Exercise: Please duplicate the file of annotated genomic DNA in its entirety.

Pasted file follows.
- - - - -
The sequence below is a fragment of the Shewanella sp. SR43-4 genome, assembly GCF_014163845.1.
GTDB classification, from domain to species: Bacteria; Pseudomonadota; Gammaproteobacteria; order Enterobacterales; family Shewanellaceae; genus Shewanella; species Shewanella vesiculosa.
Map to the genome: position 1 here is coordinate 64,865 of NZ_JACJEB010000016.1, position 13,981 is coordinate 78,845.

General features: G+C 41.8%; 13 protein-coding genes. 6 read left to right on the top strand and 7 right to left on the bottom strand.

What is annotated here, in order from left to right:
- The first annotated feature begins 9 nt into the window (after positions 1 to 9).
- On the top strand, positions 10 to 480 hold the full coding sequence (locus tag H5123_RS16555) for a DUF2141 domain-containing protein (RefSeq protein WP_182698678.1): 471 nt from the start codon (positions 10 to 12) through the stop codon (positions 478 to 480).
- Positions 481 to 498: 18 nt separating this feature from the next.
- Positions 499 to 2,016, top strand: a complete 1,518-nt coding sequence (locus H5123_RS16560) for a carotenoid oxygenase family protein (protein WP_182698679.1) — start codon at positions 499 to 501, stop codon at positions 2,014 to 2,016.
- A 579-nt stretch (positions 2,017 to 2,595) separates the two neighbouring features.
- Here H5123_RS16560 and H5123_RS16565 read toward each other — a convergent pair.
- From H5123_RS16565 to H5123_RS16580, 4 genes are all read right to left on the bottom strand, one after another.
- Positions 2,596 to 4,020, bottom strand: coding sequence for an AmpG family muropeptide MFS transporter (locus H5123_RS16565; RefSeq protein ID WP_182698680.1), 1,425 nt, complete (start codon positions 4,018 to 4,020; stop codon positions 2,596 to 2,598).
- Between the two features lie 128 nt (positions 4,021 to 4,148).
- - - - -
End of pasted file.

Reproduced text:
The sequence below is a fragment of the Shewanella sp. SR43-4 genome, assembly GCF_014163845.1.
GTDB classification, from domain to species: Bacteria; Pseudomonadota; Gammaproteobacteria; order Enterobacterales; family Shewanellaceae; genus Shewanella; species Shewanella vesiculosa.
Map to the genome: position 1 here is coordinate 64,865 of NZ_JACJEB010000016.1, position 13,981 is coordinate 78,845.

General features: G+C 41.8%; 13 protein-coding genes. 6 read left to right on the top strand and 7 right to left on the bottom strand.

What is annotated here, in order from left to right:
- The first annotated feature begins 9 nt into the window (after positions 1 to 9).
- On the top strand, positions 10 to 480 hold the full coding sequence (locus tag H5123_RS16555) for a DUF2141 domain-containing protein (RefSeq protein WP_182698678.1): 471 nt from the start codon (positions 10 to 12) through the stop codon (positions 478 to 480).
- Positions 481 to 498: 18 nt separating this feature from the next.
- Positions 499 to 2,016, top strand: a complete 1,518-nt coding sequence (locus H5123_RS16560) for a carotenoid oxygenase family protein (protein WP_182698679.1) — start codon at positions 499 to 501, stop codon at positions 2,014 to 2,016.
- A 579-nt stretch (positions 2,017 to 2,595) separates the two neighbouring features.
- Here H5123_RS16560 and H5123_RS16565 read toward each other — a convergent pair.
- From H5123_RS16565 to H5123_RS16580, 4 genes are all read right to left on the bottom strand, one after another.
- Positions 2,596 to 4,020, bottom strand: coding sequence for an AmpG family muropeptide MFS transporter (locus H5123_RS16565; RefSeq protein ID WP_182698680.1), 1,425 nt, complete (start codon positions 4,018 to 4,020; stop codon positions 2,596 to 2,598).
- Between the two features lie 128 nt (positions 4,021 to 4,148).